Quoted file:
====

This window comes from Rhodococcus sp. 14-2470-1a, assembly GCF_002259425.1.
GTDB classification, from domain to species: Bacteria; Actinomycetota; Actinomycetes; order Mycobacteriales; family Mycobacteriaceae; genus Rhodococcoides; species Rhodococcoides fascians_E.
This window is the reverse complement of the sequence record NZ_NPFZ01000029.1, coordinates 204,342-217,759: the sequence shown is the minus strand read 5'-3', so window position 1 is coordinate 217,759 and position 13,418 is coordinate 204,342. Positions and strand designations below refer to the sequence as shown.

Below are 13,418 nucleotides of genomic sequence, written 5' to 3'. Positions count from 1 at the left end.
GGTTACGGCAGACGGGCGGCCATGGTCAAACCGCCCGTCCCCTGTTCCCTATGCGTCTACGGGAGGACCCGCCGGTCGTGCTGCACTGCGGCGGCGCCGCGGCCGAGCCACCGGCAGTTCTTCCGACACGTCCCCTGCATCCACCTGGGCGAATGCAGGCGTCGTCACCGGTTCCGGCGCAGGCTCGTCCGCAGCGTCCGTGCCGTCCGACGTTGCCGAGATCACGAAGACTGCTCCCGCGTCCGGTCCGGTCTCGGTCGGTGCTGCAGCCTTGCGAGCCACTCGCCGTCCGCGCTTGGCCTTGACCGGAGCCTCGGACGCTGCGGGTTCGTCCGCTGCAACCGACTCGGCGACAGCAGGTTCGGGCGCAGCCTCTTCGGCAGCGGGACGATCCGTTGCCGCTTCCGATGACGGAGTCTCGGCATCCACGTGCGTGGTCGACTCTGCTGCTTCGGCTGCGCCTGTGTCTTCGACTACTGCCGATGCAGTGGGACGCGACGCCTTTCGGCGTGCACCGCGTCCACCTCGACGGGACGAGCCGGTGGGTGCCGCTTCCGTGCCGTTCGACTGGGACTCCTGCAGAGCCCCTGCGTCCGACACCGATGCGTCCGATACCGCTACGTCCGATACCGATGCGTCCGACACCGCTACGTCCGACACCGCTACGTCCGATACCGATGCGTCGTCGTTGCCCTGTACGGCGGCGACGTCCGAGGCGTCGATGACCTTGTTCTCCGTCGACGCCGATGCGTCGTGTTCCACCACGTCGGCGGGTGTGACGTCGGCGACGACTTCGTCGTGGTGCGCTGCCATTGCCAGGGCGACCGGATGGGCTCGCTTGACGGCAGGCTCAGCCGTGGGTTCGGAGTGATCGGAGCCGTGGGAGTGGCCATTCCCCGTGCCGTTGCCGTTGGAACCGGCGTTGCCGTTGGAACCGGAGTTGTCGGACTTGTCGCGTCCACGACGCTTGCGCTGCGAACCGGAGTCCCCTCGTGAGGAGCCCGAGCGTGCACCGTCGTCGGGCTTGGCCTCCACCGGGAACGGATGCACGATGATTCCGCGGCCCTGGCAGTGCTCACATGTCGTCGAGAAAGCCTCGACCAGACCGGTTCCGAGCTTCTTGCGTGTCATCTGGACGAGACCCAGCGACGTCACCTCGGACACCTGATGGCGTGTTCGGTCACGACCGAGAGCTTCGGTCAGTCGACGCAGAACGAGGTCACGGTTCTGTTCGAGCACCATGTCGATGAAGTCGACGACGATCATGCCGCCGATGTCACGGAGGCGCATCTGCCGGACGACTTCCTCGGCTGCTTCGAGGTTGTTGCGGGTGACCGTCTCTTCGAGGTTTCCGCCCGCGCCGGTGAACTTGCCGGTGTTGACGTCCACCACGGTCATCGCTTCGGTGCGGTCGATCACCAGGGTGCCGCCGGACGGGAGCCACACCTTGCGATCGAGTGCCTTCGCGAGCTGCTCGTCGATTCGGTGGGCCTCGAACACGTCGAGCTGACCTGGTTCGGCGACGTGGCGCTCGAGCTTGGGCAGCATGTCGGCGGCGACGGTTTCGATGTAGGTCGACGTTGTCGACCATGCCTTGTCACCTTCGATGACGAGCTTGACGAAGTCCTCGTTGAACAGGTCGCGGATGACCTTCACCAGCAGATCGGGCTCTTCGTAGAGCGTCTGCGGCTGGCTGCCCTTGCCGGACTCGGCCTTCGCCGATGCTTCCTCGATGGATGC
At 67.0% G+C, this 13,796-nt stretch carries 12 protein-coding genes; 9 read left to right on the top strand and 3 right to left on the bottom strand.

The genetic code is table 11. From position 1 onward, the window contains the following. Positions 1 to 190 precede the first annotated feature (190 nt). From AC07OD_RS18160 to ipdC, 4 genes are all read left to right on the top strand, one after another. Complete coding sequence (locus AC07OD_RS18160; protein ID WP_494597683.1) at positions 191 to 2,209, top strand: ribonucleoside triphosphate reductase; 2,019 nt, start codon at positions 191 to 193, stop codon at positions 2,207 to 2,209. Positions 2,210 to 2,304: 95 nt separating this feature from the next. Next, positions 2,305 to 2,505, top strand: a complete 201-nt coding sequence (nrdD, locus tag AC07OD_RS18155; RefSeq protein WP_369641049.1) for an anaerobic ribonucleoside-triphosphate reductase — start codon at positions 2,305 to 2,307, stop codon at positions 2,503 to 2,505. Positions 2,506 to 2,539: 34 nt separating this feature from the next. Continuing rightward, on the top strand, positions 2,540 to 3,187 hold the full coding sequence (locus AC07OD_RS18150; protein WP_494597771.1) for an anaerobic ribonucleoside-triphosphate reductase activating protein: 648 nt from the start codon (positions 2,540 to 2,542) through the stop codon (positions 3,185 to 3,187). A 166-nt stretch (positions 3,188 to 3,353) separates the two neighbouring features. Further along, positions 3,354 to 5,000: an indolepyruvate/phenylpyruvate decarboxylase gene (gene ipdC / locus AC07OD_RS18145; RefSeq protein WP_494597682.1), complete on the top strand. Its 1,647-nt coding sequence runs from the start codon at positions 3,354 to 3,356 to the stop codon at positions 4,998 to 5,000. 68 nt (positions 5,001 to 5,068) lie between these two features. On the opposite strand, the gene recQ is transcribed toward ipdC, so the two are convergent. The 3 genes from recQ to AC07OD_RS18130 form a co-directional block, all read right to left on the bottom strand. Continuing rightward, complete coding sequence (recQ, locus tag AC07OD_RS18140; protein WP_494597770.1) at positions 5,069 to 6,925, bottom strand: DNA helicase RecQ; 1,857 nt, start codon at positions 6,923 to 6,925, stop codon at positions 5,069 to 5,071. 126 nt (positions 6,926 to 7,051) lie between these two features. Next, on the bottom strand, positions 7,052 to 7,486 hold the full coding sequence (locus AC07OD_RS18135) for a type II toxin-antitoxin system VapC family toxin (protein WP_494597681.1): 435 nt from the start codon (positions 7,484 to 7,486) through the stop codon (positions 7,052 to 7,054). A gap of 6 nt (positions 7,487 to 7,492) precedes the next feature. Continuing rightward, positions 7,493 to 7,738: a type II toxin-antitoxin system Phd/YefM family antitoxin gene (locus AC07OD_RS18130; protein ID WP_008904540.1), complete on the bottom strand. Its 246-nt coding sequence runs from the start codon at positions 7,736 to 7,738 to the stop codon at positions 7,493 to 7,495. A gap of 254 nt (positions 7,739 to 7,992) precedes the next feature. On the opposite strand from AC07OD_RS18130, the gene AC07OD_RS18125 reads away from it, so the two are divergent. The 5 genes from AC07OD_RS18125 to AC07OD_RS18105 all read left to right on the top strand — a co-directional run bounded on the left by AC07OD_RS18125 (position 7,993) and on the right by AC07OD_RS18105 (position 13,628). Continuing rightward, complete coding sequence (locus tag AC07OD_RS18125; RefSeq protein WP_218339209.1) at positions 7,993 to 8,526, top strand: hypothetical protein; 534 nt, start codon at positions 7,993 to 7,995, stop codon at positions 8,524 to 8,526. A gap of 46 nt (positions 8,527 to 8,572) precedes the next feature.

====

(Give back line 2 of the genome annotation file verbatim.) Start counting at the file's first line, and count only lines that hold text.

GTDB classification, from domain to species: Bacteria; Actinomycetota; Actinomycetes; order Mycobacteriales; family Mycobacteriaceae; genus Rhodococcoides; species Rhodococcoides fascians_E.